I have always been intrigued by honey bees. I’m not sure if it’s because of the grace they show when collecting pollen and nectar, the stinger they use as a last resort to protect their “peeps” or if it’s because they are responsible for pollinating a large portion of our food supply. Whatever the reason I decided to become a beekeeper this spring. This was an extremely challenging undertaking but at the same time it was one of the most rewarding and therapeutic things I’ve ever done.
To get off the ground I did a TON of reading last winter. Nucs, supers, bottom boards, bee varities, mites were terms that were complete jibberish when I started learning but by spring I had a pretty clear understanding of how everything fits together. To give myself the best chance to succeed I decided to start with two nucleus’s (nucleus’s are small starter bee colonies) of Russian honey bees from Carl & Virgina Webb. Russian bees have been dealing with chaos for hundreds of years and they’ve evolved over time to deal with various threats (Varroa for example) that some other bee varieties haven’t.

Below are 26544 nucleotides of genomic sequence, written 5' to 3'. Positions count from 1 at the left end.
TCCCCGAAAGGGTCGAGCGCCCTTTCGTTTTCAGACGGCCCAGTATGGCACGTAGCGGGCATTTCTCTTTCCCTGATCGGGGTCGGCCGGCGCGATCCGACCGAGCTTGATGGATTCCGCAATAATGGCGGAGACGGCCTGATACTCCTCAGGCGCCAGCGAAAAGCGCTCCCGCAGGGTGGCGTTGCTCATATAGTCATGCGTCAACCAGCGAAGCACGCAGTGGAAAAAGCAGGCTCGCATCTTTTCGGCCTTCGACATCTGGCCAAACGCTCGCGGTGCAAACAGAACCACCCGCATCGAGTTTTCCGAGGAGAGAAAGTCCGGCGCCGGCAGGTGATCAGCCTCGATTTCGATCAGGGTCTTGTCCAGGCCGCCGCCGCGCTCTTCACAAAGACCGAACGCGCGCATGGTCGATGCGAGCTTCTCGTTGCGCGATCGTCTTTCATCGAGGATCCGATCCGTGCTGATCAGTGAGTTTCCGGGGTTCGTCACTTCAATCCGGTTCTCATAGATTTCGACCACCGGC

Honey bees live in trees, crevasses, walls, etc. in nature. Beekeepers try to mirror this environment with bee hives. Hives (this post only targets Langstroth hives) consist of entrance reducers, bottom boards, supers, top boards, tops and frames. I purchased my hive components from Brushy Mountain bee farm and was extremely impressed with their quality and customer service. When you combine the hive and bees you get a happy little honey bee family:
This was my first year and I found out a lot of things the hard way. Luckily I had a TERRIFIC mentor (Thanks Linda!) who educated me and helped get me out of a few jams. My colonies went into winter looking strong and I’m hopeful they will make it through winter unharmed. 2017 is going to be buzzzzing with excitement and I’m looking forward to my bees teaching me more about life, patience and appreciating the little things. And of course there is the honey. :)